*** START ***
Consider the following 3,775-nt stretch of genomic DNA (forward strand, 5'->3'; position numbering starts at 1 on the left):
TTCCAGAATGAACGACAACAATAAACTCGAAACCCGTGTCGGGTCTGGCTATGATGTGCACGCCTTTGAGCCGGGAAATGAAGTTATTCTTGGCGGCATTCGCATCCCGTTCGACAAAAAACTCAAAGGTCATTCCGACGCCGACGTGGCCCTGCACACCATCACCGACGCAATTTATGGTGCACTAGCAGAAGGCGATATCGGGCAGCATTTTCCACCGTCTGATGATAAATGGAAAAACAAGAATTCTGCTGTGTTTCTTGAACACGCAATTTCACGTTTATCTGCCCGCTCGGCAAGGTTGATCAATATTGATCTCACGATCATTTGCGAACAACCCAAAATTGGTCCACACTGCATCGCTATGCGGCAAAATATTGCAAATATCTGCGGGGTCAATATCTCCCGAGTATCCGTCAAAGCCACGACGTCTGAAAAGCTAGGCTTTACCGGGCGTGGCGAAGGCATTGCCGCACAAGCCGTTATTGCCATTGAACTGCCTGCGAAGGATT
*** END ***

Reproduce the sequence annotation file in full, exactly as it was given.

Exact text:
Consider the following 3,775-nt stretch of genomic DNA (forward strand, 5'->3'; position numbering starts at 1 on the left):
TTCCAGAATGAACGACAACAATAAACTCGAAACCCGTGTCGGGTCTGGCTATGATGTGCACGCCTTTGAGCCGGGAAATGAAGTTATTCTTGGCGGCATTCGCATCCCGTTCGACAAAAAACTCAAAGGTCATTCCGACGCCGACGTGGCCCTGCACACCATCACCGACGCAATTTATGGTGCACTAGCAGAAGGCGATATCGGGCAGCATTTTCCACCGTCTGATGATAAATGGAAAAACAAGAATTCTGCTGTGTTTCTTGAACACGCAATTTCACGTTTATCTGCCCGCTCGGCAAGGTTGATCAATATTGATCTCACGATCATTTGCGAACAACCCAAAATTGGTCCACACTGCATCGCTATGCGGCAAAATATTGCAAATATCTGCGGGGTCAATATCTCCCGAGTATCCGTCAAAGCCACGACGTCTGAAAAGCTAGGCTTTACCGGGCGTGGCGAAGGCATTGCCGCACAAGCCGTTATTGCCATTGAACTGCCTGCGAAGGATT